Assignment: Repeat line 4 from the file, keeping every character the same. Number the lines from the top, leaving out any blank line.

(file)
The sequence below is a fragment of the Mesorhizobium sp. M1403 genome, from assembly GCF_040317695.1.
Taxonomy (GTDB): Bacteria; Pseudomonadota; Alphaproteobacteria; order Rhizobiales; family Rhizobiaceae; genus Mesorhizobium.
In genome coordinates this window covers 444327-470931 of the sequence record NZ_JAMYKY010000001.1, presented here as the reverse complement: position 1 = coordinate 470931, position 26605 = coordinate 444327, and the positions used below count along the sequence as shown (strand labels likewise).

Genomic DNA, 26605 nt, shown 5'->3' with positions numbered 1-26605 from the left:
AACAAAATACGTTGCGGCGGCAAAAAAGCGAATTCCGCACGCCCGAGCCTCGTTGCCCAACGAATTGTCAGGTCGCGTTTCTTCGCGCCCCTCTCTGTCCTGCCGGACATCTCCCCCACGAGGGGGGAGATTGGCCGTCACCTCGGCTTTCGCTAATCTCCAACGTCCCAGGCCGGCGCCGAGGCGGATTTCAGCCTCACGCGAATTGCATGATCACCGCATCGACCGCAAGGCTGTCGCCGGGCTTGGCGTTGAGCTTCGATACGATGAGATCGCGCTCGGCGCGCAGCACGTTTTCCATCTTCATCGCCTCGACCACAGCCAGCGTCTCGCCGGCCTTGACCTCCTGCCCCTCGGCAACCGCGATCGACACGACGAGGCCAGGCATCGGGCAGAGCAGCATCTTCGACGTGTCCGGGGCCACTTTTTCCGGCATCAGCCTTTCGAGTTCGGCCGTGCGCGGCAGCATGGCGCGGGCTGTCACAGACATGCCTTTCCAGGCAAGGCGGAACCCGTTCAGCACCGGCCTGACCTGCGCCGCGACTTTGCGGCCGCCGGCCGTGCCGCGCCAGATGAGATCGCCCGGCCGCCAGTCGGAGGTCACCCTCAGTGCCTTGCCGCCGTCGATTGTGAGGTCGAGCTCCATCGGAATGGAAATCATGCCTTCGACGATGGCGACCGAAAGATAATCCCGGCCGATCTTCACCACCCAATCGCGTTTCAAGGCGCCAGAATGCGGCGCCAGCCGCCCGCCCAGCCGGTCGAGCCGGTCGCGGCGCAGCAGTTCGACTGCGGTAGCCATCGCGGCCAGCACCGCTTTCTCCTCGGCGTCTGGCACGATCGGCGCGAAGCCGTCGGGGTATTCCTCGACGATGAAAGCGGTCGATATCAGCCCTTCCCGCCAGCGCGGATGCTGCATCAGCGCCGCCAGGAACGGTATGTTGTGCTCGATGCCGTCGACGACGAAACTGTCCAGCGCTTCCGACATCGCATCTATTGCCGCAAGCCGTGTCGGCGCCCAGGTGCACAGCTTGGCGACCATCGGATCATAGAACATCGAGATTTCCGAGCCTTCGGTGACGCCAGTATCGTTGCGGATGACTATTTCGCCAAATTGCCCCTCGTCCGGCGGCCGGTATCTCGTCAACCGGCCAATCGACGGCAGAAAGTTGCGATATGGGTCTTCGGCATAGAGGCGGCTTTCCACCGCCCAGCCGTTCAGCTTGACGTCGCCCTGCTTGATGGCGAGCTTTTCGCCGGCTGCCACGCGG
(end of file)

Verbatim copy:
Genomic DNA, 26605 nt, shown 5'->3' with positions numbered 1-26605 from the left: